POTOMAC, Maryland — In today’s age ruled by the computer scientists who populate Silicon Valley, numbers dominate people’s decisions. The prime example is Rotten Tomatoes, a website that produces percentage ratings for films based on their critical acclaim. This site has become so ingrained into daily life that it has become a modern tradition to check the “Tomatometer” before deciding on a movie.
Comparable sites also exist for nonprofit organizations. But instead of relying on expert reviews — as Rotten Tomatoes does — sites such as Charity Navigator and CharityWatch focus on the “efficiency ratio.” This number answers the donor’s question of “What percentage of my money is going towards the cause?”
Just as colleges promote their low acceptance rates to attract qualified applicants, nonprofit organizations are increasingly showcasing this efficiency ratio — often in a neat and tidy pie graph — in newsletters and flyers to ensure potential donors of their fiscal responsibility.
But this has created a problem similar to that of colleges manipulating statistics and waitlist rates to artificially drive acceptance rates down. Nonprofits, under extreme pressure to gain donors, are finding ways to inflate their efficiency ratios.
A Chronicle of Philanthropy article investigated the United Service Organization’s (USO) spending breakdown. According to newsletters it sent out to donors, 90 percent of USO funds account for its program costs. Its Form 990 tax document, however, tells a different story. Only about 72 percent of funding goes toward program costs. The rest goes toward management and fundraising.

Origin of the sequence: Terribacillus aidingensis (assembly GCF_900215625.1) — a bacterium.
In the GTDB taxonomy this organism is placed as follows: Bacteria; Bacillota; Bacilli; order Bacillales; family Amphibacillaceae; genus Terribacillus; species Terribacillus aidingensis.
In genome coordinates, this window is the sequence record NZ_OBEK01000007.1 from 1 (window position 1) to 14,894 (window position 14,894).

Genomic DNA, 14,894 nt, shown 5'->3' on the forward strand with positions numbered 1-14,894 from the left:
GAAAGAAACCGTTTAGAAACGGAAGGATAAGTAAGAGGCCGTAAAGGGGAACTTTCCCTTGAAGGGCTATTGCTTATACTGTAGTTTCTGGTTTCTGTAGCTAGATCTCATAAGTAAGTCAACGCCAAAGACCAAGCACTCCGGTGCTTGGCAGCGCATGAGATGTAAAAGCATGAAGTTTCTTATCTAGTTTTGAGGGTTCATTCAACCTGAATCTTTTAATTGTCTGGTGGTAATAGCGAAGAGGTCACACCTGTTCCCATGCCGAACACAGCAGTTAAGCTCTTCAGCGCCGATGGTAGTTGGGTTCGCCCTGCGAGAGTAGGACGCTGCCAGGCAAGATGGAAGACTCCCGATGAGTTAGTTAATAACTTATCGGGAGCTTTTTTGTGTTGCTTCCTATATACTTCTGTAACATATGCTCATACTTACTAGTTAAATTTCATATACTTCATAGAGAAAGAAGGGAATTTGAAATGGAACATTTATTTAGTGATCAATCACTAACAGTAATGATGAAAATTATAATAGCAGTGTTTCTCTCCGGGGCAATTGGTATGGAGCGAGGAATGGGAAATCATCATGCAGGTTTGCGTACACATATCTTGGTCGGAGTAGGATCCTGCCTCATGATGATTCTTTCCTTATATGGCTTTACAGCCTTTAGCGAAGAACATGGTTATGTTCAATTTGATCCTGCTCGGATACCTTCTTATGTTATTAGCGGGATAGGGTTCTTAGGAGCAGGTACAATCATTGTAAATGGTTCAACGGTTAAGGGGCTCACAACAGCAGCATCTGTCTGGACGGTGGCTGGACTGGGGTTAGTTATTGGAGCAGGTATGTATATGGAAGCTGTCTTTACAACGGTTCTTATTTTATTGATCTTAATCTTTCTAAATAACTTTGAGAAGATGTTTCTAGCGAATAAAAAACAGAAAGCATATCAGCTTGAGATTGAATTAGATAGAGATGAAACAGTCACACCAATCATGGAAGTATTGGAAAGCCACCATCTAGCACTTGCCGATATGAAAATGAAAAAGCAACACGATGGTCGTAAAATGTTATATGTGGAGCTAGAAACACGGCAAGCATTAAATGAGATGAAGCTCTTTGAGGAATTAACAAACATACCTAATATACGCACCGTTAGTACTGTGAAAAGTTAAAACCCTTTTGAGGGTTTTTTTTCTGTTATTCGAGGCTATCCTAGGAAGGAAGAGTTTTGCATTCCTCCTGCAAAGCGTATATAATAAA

The difference arrives in the form of donated goods. USO receives nearly $200 million in the form of celebrity performances and facilities. When factored into total funding, the efficiency ratio skyrockets, and gives donors more confidence in the efficacy of their charity.
Statistical manipulation aside, some believe that the efficiency ratio in itself does a disservice to the aims of nonprofits.
Charity Navigator, in a 2004 study, found that the majority of nonprofits — close to 70 percent — are fiscally responsible despite variation in efficiency ratios.
In March 2013, Dan Palotta gave a TED talk entitled “The Way We Think About Charity Is Dead Wrong.” He argued that the efficiency of a charity is not as important as what one actually achieves. Successful organizations require well-managed and happy workers, and nonprofits are no different.
The problem really lies in the dependence of nonprofits on donor funding. Many nonprofit organizations simply must play the numbers game, because the efficiency ratio — whether or not it is a good measure of a charity’s work — has become the sole number donors consider before investing in an organization.
Nonprofit experts mostly agree that this occurs because there is no good way of evaluating a charity — at least statistically. Sites like Charity Navigator have attempted to include more criteria, like transparency and accountability, in rating nonprofits.
But it really comes down to the donor’s willingness to research.
United Way of Rhode Island boasts a 100 percent efficiency ratio. Potential donors might believe that this number means United Way is supremely efficient. But the reason its efficiency ratio is so high is due to the nature of its funding: its administrative and funding costs are paid for by a trust fund set up by a rich philanthropist in the 1930s.
That said, Charity Navigator still rates United Way highly, but docks down its efficiency ratio to 84 percent.
Perhaps statistics should only be used to define a lower bound: if a charity spends less than a certain percentage of their funds on program costs, it is probably not the best place to donate. But true evaluation may need to follow art’s example of portfolios. Simply examine a charity’s body of work that shows the best that it can accomplish, and then decide if it’s worth it.